“DO YOU GET a lot of folks staying here who are driving the route, Mr…” I look down at the name plate. “Mr. Peletier?”
I say it the French way, ‘Pell-a-ta-YAY,’ because Canada is just across the river, and because sometimes I just like to show off one of my few, meager skills. Also because I’ve just driven 485 miles in my Jeep to get here, and I am totally wired.
He makes a small face. “I’m not Mr. Peletier,” he says by way of greeting, rhyming it with ‘sneer’. “He’s the manager. I’m his brother-in-law.”
That’s what I like about the hospitality industry: It’s full of people who love people.
“Sorry. Do you get many visitors who are driving Route 1? All the way? Top to bottom? All 2,000-plus miles? I imagine you must. It’s pretty cool.”
I realize I’m babbling, but in addition to road buzz, I’ve been studying the glass display case opposite the reception desk. It’s filled with coffee cups, stickers, Christmas ornaments and various other gewgaws, every one labeled ‘Mile 0, Northern Door Inn, Fort Kent, Maine.’
I hate this stuff, but it has my attention. Studying the trinkets, I’m beginning to worry that my little project – driving U.S. Route 1 all 2,446 miles from its starting point here in Fort Kent to its end in Key West – has become totally bereft of novelty. Sorry, dude, you missed the party.
“Yes, we get some,” he says, and my heart sinks. I know I’m neither the first to do this, nor the first to write about it, but I’m hoping it’s not so well-trodden that I don’t have something to add.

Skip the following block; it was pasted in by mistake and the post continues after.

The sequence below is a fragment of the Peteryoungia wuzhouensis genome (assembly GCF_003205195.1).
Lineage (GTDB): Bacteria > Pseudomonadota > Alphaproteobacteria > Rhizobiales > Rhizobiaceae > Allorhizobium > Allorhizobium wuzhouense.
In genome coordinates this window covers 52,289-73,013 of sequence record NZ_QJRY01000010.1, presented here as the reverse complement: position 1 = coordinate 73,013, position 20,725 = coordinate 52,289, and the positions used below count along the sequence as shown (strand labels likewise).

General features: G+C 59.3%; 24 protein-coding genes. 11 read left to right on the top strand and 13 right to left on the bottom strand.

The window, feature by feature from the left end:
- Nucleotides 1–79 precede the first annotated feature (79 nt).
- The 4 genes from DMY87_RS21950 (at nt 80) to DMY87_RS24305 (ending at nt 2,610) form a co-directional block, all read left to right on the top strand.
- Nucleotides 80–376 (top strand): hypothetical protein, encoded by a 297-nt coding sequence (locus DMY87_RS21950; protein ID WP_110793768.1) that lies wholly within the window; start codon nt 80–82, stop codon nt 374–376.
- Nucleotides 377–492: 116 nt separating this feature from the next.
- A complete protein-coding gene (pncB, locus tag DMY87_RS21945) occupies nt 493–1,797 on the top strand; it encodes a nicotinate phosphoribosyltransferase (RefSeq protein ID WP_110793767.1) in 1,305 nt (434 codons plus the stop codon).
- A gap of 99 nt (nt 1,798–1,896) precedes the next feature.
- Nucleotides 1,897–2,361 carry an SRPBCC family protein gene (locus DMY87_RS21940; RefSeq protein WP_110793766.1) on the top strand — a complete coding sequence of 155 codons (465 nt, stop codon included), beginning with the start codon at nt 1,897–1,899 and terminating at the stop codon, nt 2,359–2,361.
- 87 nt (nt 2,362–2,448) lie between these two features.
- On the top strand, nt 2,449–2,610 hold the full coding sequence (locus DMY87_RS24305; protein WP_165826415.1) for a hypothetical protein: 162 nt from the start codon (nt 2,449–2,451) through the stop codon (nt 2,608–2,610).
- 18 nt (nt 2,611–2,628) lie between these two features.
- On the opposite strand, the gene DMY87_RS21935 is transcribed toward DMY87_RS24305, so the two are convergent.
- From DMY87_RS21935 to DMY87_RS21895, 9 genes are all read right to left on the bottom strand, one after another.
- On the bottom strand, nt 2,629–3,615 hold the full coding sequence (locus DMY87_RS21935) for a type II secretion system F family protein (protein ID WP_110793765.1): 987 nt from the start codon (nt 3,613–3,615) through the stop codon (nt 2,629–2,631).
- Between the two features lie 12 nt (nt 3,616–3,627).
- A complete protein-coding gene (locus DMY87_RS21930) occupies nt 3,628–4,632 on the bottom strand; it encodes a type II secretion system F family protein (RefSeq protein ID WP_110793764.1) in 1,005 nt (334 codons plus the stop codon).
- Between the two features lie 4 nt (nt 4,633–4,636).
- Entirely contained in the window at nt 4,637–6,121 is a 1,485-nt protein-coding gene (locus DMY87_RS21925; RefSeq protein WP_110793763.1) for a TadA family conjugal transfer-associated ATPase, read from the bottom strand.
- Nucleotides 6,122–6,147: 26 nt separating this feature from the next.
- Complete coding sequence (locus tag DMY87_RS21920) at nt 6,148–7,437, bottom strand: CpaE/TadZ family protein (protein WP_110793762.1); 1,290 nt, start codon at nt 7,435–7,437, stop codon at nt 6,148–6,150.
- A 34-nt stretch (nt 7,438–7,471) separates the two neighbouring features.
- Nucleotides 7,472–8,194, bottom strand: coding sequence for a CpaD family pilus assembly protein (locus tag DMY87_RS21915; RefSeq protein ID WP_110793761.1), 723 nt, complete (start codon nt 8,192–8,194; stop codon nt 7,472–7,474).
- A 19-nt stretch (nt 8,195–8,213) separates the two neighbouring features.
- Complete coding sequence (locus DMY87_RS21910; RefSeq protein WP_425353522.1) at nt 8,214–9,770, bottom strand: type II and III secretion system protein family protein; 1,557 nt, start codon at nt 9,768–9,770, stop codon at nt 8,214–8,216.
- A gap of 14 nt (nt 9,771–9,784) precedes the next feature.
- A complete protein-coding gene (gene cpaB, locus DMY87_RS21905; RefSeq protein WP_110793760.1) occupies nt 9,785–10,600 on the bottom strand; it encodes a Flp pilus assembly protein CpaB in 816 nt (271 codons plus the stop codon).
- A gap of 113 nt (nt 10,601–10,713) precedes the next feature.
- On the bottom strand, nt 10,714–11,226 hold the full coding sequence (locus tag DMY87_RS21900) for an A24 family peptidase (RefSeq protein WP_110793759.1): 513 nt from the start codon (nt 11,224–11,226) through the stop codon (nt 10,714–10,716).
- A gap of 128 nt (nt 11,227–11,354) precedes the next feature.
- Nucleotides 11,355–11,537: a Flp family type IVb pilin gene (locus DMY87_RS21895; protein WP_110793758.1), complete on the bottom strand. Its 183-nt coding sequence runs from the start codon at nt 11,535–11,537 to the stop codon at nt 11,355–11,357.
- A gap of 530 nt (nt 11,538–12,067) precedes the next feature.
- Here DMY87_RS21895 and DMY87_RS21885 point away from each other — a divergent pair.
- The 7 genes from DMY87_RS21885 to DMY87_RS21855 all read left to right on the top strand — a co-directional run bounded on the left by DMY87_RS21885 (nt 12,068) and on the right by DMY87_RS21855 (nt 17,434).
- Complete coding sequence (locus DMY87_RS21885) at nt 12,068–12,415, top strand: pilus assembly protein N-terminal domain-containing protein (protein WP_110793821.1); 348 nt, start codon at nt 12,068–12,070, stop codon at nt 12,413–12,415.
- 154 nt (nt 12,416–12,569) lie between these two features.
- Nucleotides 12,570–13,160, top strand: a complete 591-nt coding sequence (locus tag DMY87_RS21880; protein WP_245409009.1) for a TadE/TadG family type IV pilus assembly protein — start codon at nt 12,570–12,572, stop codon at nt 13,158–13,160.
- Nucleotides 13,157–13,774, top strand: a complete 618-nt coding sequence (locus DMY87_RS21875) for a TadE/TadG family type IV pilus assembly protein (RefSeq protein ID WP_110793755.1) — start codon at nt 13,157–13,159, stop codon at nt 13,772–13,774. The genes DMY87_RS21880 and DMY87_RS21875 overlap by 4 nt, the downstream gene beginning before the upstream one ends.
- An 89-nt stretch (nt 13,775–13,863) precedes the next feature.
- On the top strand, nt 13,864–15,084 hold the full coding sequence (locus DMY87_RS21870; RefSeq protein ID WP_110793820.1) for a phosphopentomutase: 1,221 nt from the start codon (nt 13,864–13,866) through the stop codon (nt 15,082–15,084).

But my fears begin to abate as he goes on. “They like to be photographed next to the signs,” he says, waving in the direction of the two spiffy granite markers just across the street. “America’s First Mile” proclaims one; the other adds some details about mileage, and an artistic route map.
As he continues, it becomes clear that visitors come not to drive the entire route – at least none that he can think of – but to complete a photo circuit. One picture in front of mile-marker zero, the other at the terminus in Key West.
Technically speaking, Fort Kent holds no official designation as Mile Zero, although a look into the history of the national highway system indicates that that, indeed, is what the system’s founders were thinking (more on that to come). The Northern Door Inn diplomatically addresses the issue with their own sign, which on one side recognizes Fort Kent as the start, and on the other, Key West.
Somewhat relieved, I dawdle in the lounge, hoping to somehow celebrate my journey’s start. It’s barely 9:00pm, and I’m still buzzing. I’ve visited the granite mile markers, examined the nifty new bridge across the St. John River and its customs post, interviewed the bartender at the Swamp Buck, and drunk a Manhattan and two large beers. But the only people to show up are eight muddy and exhausted ATVers who’ve just ridden all the way from Presque Isle. They say hi, but head straight for their rooms.
I take it as a sign. I need to get an early start tomorrow; I might drive all the way to Eastport, more than 200 miles southeast of here, before dark. I follow their lead, and head for bed.
But not, of course, before forking over $1.50 for a sticker.
Go to Chapter 2, ‘C’est Maine, Mon Ami,’ here.
Photo: Pumpkins on the front stoop, Rockland, Maine.